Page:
Dún Laoghaire’s controversial cruise ship plan scrapped

Group led by Richard Boyd Barrett argued the development would damage Dublin Bay

Dún Laoghaire-Rathdown County Council has abandoned plans to construct a controversial berth for cruise ships in the south Dublin suburb.

The €30 million plan had been proposed in 2015 by Dún Laoghaire Harbour Company, which no longer operates the harbour. It was planned that the berth, which would allow for ships up to 250m in length to dock, would attract about 50 cruise ships during high season.

However, in a letter sent to observers of the planning process, An Bord Pleanála confirmed that the local authority had withdrawn the application, which was given approval in 2018.

Cllr Barry Ward, who initially proposed that the project be abandoned at a council meeting last month, said the council had “made a call that there’s no business case for it, and we don’t want to spend any more money on it”.


When it was first announced, a group supporting the project said it would bring 800,000 cruise passengers to Dublin annually, with at least half of them arriving via Dún Laoghaire.

However, it was challenged by Save Our Seafront, a group chaired by People Before Profit TD Richard Boyd Barrett. The group argued the development would damage Dublin Bay and affect the amenity of the harbour for local residents. The group brought a judicial review of An Bord Pleanála’s decision to approve permission for the project.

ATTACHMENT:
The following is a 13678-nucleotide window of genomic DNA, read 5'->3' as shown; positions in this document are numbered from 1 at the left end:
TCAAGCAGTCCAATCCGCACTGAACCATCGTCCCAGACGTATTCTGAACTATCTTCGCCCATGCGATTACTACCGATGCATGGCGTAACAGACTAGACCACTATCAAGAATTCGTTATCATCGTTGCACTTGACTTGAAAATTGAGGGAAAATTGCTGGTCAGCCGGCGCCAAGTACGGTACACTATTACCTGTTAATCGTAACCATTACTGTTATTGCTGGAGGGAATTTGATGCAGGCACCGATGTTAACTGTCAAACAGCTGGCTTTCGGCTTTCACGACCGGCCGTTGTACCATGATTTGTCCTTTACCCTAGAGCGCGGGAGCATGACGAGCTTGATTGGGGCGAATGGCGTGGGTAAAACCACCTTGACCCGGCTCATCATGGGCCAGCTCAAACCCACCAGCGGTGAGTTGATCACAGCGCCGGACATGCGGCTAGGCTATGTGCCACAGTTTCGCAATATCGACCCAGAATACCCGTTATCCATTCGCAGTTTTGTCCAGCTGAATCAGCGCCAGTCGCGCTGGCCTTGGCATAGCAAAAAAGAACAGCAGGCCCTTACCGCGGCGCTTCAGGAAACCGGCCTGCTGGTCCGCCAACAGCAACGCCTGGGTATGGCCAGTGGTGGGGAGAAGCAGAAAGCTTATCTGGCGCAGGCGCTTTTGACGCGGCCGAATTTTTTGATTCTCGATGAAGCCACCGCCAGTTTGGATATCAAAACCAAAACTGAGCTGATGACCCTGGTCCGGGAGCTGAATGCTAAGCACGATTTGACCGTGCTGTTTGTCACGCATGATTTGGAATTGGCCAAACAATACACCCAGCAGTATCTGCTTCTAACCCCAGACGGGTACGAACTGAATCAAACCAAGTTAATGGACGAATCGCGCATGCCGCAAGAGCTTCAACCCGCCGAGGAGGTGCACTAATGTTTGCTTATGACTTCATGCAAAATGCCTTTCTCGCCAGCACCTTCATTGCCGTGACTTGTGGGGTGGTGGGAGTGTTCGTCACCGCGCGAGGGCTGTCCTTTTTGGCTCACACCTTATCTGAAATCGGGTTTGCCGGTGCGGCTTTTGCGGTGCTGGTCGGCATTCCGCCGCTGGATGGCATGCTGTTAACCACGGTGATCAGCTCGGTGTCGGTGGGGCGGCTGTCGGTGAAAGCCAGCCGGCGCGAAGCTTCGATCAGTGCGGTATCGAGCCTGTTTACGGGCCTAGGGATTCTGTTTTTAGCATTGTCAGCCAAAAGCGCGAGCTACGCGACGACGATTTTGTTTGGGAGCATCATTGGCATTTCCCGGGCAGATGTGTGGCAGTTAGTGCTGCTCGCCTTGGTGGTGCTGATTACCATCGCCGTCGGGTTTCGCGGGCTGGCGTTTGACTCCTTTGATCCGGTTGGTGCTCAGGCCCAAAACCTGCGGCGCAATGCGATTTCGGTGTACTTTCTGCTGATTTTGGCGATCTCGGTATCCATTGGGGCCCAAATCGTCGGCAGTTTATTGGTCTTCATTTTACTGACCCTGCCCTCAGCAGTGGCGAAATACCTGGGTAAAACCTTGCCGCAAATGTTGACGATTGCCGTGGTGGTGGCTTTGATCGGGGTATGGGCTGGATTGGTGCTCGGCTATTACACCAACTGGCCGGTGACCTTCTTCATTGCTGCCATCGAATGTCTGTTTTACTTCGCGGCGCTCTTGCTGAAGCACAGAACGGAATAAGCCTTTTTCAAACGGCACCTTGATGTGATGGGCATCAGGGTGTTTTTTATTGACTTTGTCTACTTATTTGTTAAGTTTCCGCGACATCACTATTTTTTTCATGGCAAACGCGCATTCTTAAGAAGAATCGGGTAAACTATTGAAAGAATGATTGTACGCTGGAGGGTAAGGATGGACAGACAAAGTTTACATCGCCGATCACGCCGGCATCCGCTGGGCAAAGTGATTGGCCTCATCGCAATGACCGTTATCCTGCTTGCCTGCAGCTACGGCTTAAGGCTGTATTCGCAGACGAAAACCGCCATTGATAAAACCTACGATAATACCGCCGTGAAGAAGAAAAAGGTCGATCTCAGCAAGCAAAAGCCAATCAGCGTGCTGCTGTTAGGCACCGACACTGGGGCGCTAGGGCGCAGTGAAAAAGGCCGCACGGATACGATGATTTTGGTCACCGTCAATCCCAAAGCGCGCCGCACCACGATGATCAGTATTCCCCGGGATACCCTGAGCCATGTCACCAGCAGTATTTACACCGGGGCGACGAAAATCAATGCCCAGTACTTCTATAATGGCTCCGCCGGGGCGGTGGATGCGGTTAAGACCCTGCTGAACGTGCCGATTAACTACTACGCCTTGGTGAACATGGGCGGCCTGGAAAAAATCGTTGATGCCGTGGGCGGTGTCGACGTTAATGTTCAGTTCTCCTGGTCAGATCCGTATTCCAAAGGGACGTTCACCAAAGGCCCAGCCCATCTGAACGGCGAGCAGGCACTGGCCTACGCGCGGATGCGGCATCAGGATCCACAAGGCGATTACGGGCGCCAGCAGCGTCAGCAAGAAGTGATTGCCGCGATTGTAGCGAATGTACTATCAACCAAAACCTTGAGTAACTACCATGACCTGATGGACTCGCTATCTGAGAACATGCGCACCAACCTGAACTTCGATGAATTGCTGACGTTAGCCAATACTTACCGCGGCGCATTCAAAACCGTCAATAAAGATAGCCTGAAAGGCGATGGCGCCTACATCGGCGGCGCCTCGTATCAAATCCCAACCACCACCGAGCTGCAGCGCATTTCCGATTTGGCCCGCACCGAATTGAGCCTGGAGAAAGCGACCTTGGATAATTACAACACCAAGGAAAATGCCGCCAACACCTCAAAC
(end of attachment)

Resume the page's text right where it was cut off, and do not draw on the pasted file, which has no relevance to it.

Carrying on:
Application withdrawn

The eight-year planning permission covered the construction of a cruise berth facility comprising a new quay, berth and access causeway and the dredging of a navigation channel.The application was withdrawn on May 14th.

The council assumed responsibility for the project, along with several other multimillion euro schemes, when it took control of the harbour last year. The move left many councillors unhappy as it meant they faced the ongoing multimillion euro cost of carrying out repairs to the harbour, as well as assuming the liabilities of the company.

As well as the cruise ship terminal, a €51 million diaspora centre was planned, alongside an urban beach plan, to include a swimming pool containing heated seawater, at a cost of €5 million. A progress report given to councillors in March noted that there was no funding mechanism in place to advance any of these projects, and in the case of the urban beach, “there is no funding mechanism to progress this project in place”.

In a statement, Dún Laoghaire-Rathdown County Council confirmed “that the cruise berth planning application, originally made by the Dun Laoghaire Harbour Company, was withdrawn by the Council on 14 May 2019. A report to Council in May 2019 advised of the significant commercial, technical and environmental risk associated with this project.”

Jack Horgan-Jones

Jack Horgan-Jones

Jack Horgan-Jones is a Political Correspondent with The Irish Times